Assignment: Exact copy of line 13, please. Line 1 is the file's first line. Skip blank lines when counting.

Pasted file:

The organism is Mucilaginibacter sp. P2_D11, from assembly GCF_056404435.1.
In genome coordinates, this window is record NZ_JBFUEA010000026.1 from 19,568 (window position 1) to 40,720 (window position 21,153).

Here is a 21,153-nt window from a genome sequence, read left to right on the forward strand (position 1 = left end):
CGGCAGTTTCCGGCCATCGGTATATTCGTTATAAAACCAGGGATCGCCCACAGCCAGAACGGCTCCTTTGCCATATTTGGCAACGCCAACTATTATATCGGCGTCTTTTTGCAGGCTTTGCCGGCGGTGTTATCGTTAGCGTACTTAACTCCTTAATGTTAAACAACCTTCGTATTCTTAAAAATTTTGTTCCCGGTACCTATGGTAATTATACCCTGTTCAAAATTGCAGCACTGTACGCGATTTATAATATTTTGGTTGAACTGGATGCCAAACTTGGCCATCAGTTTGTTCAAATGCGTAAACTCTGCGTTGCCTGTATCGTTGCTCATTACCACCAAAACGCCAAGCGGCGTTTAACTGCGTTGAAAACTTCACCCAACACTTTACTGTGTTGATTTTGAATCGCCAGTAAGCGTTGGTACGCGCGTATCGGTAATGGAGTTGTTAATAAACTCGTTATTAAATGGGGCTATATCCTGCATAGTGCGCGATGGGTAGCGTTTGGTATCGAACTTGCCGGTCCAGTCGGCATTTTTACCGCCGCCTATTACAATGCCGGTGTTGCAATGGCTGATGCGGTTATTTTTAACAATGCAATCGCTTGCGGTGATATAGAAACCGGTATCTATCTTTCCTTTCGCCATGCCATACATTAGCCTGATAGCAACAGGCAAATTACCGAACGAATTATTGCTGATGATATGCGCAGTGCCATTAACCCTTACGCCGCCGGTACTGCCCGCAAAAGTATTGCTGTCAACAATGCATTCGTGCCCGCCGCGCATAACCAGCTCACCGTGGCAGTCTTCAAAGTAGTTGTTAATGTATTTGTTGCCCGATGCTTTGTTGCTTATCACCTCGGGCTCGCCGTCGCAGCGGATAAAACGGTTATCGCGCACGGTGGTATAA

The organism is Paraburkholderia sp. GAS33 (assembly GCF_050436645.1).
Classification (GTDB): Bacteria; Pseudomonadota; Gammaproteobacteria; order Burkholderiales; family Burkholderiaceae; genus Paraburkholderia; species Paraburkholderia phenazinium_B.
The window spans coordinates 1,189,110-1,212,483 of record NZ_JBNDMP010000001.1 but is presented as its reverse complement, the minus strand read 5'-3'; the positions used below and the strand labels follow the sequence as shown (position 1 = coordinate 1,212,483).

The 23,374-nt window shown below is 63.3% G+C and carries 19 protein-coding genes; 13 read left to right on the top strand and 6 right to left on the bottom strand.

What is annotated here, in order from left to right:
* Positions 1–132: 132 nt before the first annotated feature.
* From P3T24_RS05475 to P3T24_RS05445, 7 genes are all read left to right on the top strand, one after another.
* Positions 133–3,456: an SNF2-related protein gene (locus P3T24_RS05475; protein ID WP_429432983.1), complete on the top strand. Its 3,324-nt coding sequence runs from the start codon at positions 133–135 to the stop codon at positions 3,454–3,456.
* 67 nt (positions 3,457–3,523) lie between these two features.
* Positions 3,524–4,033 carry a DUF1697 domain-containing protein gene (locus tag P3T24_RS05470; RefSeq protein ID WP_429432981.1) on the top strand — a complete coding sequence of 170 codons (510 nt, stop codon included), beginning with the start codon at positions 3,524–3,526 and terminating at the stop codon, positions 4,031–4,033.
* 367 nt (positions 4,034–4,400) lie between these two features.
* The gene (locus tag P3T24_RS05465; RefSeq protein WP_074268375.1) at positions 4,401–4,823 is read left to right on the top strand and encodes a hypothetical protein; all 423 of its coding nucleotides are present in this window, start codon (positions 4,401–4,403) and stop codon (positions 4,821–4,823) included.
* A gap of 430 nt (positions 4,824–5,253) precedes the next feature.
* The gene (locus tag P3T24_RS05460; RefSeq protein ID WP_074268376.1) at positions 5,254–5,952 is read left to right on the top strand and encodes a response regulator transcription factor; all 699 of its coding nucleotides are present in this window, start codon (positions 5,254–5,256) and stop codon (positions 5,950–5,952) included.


* 67 nt (positions 3,457–3,523) lie between these two features.